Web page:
The late Patric Standford may have written these short pieces deliberately to provoke our feedback. If so, his success is reflected in the rich range of readers' comments appearing at the foot of most of the pages.
Gustav Mahler (1860-1911) was one of Hans Rosbaud's great loves. Although he never succeeded in recording all Mahler's symphonies or the song cycles, what we do have speaks for itself and demonstrates that, as an all-round musical genius, Rosbaud was not only one of the most significant Mahler conductors of his age, but one of the best ever. He does not just reveal the structure of the works to perfection and with the utmost sincerity to the scores, but also lays out the whole range of Mahler's passion with a fiery sense of musicality. Each moment is given an individual expression, and the huge dimensions of the symphonies are laid out with detailed perceptibility.
Hans Rosbaud (1895-1962) is also remembered as the defender of new music, and it was through his audacity that Schoenberg's Moses und Aron saw the light of day. From what Pierre Boulez said about Rosbaud, the maestro turns out to be a very humble man, but at the same time he was a fanatic for work, and it is this serious passion for music, this mixture of undivided attention to the slightest detail, that makes these interpretations a timeless creation.
In the First Symphony the maestro seems to be slightly hampered with the reduced forces at his disposal and one feels he cannot adequately translate his vision of the piece. Nonetheless, the haunting sounds of nature in the first movement, the irony and tenderness of the third, and the venom and grandeur of the Finale spiced by the lyricism of the second and fourth episodes, make this version one to savour.
Listen — Mahler: Stürmisch bewegt (Symphony No 1 in D)
(CD1, track 4, 11:18-11:57) ℗ 1951-61 SWR Media Services GmbH :
The Fourth, with Eva Maria Rogner as soloist, is beautifully shaped, particularly in the third and fourth movements, where the longing for celestial bliss is all too evident, despite the brevity - eight minutes - of the closing chapter.
Listen — Mahler: Sehr behaglich (Symphony No 4 in G)
(CD2, track 4, 0:00-0:59) ℗ 1951-61 SWR Media Services GmbH :
The mighty Fifth is a leading version which alternates between a mournful beginning and an explosive ending of the final 'Rondo'. In between there is much to uplift the spirit, particularly the immortal 'Adagietto' which, in Rosbaud's hands, sounds absolutely enthralling.
Listen — Mahler: Adagietto (Symphony No 5 in C sharp minor)
(CD3, track 4, 3:41-4:39) ℗ 1951-61 SWR Media Services GmbH :
The Sixth is probably Mahler's most personal work. Indeed, during its composition the composer suffered three great hammer blows: the diagnosis of his heart condition, the death of his young daughter and the termination of his directorship at the Vienna Opera. All this pain and anguish are powerfully described in the music, particularly in the first and last movements where Mahler uses to great effect a palette of nuances and timbres with a subtlety that is engrossing throughout. Rosbaud captures all this emotional turmoil with incredible insight, and his searing interpretation remains one of his foremost achievements on record.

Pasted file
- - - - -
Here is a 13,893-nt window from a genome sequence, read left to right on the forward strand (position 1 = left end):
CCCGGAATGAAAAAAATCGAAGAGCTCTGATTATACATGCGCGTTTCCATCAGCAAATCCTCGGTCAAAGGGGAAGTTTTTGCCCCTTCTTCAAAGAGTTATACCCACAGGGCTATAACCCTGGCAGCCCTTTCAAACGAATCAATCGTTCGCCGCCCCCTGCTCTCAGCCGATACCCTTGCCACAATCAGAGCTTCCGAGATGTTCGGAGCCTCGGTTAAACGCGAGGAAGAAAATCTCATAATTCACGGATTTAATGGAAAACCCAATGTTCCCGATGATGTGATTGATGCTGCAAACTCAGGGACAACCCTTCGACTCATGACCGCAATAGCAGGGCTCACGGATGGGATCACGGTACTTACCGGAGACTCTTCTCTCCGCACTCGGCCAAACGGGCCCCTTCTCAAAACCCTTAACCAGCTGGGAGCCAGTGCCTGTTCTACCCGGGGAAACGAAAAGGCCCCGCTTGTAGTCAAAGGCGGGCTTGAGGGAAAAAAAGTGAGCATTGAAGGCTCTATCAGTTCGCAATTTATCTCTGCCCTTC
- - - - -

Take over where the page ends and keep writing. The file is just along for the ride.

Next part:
Listen — Mahler: Finale (Symphony No 6 in A minor)
(CD5, track 1, 31:36-32:32) ℗ 1951-61 SWR Media Services GmbH :
According to the composer himself, the Seventh is his best work, although others may differ. Michael Kennedy refers to it as a 'complex, extravagant, highly sophisticated and mercurial piece which runs the risk of either being accepted immediately or discarded at once'. Those who do accept it are in for some astonishing music and I recommend this version, despite the rather average sound. The symphony has a haunting unity and, contrary to what some critics believe, its progression of Night, Shadows and Dreams which dominate the music until the explosion of Day's Dawn in the Finale give it a complete sense of a balanced and structured whole. The Seventh is permeated by huge climaxes and also some chamber-like moments with delightful orchestration.
Listen — Mahler: Rondo-Finale (Symphony No 7 in E minor)
(CD6, track 5, 0:00-0:57) ℗ 1951-61 SWR Media Services GmbH :
Mahler composed his Ninth Symphony when he was dying. Indeed, he was always living in a state of fear and anguish, and that is why many of his symphonies include a 'trauermarsch'. The Ninth is not only his final utterance (apart from the uncompleted Tenth) but also his farewell to the world. Rosbaud's searing and hugely intense rendition is undoubtedly his finest conducting achievement where Mahler is concerned, and each movement is laid out as close as possible to the composer's wishes. The first movement in particular is a prime example of how to find the right tempo without sacrificing anything. The second movement is despatched with an anger that sets the music ablaze. Critics agree that Rosbaud's direction of this movement is one of the most incredible ever.
Listen — Mahler: Im Tempo eines gemächlichen Ländlers (Symphony No 9 in D)
(CD7, track 2, 10:58-11:56) ℗ 1951-61 SWR Media Services GmbH :
The remaining two movements are also of the same engrossing level.
The Song of the Earth has the advantage of two excellent singers, Grace Hoffmann and Ernst Haefliger. The latter sings with real charm and distinction; the former will not fail to move you. Magisterial direction, brilliant playing and impressive energy give this score a poignant and often magical ambience that leaves the listener entranced.
Even if you have several versions of each work, do not hesitate to add this box set to your collection. I can assure you that you will find new reasons to be enthralled by this prophet-composer, whose music remains relevant even more than a century after his death. Beyond memorable music making.
Copyright © 4 February 2021